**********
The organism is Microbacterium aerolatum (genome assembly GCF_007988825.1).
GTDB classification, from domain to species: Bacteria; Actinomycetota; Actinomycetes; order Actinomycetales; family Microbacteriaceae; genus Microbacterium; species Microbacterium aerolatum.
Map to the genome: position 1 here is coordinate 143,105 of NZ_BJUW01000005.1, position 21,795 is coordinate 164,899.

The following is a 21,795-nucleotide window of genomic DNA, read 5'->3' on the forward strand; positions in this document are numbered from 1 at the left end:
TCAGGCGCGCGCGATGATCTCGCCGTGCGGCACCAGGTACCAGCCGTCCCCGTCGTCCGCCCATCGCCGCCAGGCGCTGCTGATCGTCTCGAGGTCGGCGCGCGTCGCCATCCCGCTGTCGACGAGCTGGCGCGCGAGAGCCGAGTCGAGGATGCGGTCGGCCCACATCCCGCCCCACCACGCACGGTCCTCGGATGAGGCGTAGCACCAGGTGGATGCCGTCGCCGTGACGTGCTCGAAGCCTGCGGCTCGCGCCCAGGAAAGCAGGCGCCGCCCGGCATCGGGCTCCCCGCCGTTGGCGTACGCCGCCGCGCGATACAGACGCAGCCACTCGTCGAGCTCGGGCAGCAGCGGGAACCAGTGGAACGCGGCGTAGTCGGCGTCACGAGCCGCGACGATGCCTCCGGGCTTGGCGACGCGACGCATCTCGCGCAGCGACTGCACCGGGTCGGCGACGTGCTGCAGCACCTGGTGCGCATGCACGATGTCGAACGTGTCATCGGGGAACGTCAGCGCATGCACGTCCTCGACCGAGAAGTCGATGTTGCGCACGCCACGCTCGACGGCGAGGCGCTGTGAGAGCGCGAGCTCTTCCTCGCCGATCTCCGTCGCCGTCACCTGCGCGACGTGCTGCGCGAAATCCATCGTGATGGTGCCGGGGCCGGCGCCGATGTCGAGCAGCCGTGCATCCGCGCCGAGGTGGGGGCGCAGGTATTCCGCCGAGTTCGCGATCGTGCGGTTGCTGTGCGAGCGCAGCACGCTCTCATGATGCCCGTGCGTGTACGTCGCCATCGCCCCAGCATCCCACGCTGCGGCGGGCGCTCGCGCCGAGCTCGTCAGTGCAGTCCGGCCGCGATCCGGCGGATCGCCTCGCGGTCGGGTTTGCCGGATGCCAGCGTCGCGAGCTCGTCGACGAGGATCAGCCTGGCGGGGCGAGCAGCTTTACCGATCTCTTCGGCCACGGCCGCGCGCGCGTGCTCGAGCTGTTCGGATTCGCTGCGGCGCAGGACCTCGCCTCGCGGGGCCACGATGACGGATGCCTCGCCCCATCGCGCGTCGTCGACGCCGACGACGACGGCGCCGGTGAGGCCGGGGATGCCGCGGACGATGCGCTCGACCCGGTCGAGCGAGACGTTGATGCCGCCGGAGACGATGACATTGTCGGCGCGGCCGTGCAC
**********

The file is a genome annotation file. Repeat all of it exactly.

The organism is Microbacterium aerolatum (genome assembly GCF_007988825.1).
GTDB classification, from domain to species: Bacteria; Actinomycetota; Actinomycetes; order Actinomycetales; family Microbacteriaceae; genus Microbacterium; species Microbacterium aerolatum.
Map to the genome: position 1 here is coordinate 143,105 of NZ_BJUW01000005.1, position 21,795 is coordinate 164,899.

The following is a 21,795-nucleotide window of genomic DNA, read 5'->3' on the forward strand; positions in this document are numbered from 1 at the left end:
TCAGGCGCGCGCGATGATCTCGCCGTGCGGCACCAGGTACCAGCCGTCCCCGTCGTCCGCCCATCGCCGCCAGGCGCTGCTGATCGTCTCGAGGTCGGCGCGCGTCGCCATCCCGCTGTCGACGAGCTGGCGCGCGAGAGCCGAGTCGAGGATGCGGTCGGCCCACATCCCGCCCCACCACGCACGGTCCTCGGATGAGGCGTAGCACCAGGTGGATGCCGTCGCCGTGACGTGCTCGAAGCCTGCGGCTCGCGCCCAGGAAAGCAGGCGCCGCCCGGCATCGGGCTCCCCGCCGTTGGCGTACGCCGCCGCGCGATACAGACGCAGCCACTCGTCGAGCTCGGGCAGCAGCGGGAACCAGTGGAACGCGGCGTAGTCGGCGTCACGAGCCGCGACGATGCCTCCGGGCTTGGCGACGCGACGCATCTCGCGCAGCGACTGCACCGGGTCGGCGACGTGCTGCAGCACCTGGTGCGCATGCACGATGTCGAACGTGTCATCGGGGAACGTCAGCGCATGCACGTCCTCGACCGAGAAGTCGATGTTGCGCACGCCACGCTCGACGGCGAGGCGCTGTGAGAGCGCGAGCTCTTCCTCGCCGATCTCCGTCGCCGTCACCTGCGCGACGTGCTGCGCGAAATCCATCGTGATGGTGCCGGGGCCGGCGCCGATGTCGAGCAGCCGTGCATCCGCGCCGAGGTGGGGGCGCAGGTATTCCGCCGAGTTCGCGATCGTGCGGTTGCTGTGCGAGCGCAGCACGCTCTCATGATGCCCGTGCGTGTACGTCGCCATCGCCCCAGCATCCCACGCTGCGGCGGGCGCTCGCGCCGAGCTCGTCAGTGCAGTCCGGCCGCGATCCGGCGGATCGCCTCGCGGTCGGGTTTGCCGGATGCCAGCGTCGCGAGCTCGTCGACGAGGATCAGCCTGGCGGGGCGAGCAGCTTTACCGATCTCTTCGGCCACGGCCGCGCGCGCGTGCTCGAGCTGTTCGGATTCGCTGCGGCGCAGGACCTCGCCTCGCGGGGCCACGATGACGGATGCCTCGCCCCATCGCGCGTCGTCGACGCCGACGACGACGGCGCCGGTGAGGCCGGGGATGCCGCGGACGATGCGCTCGACCCGGTCGAGCGAGACGTTGATGCCGCCGGAGACGATGACATTGTCGGCGCGGCCGTGCAC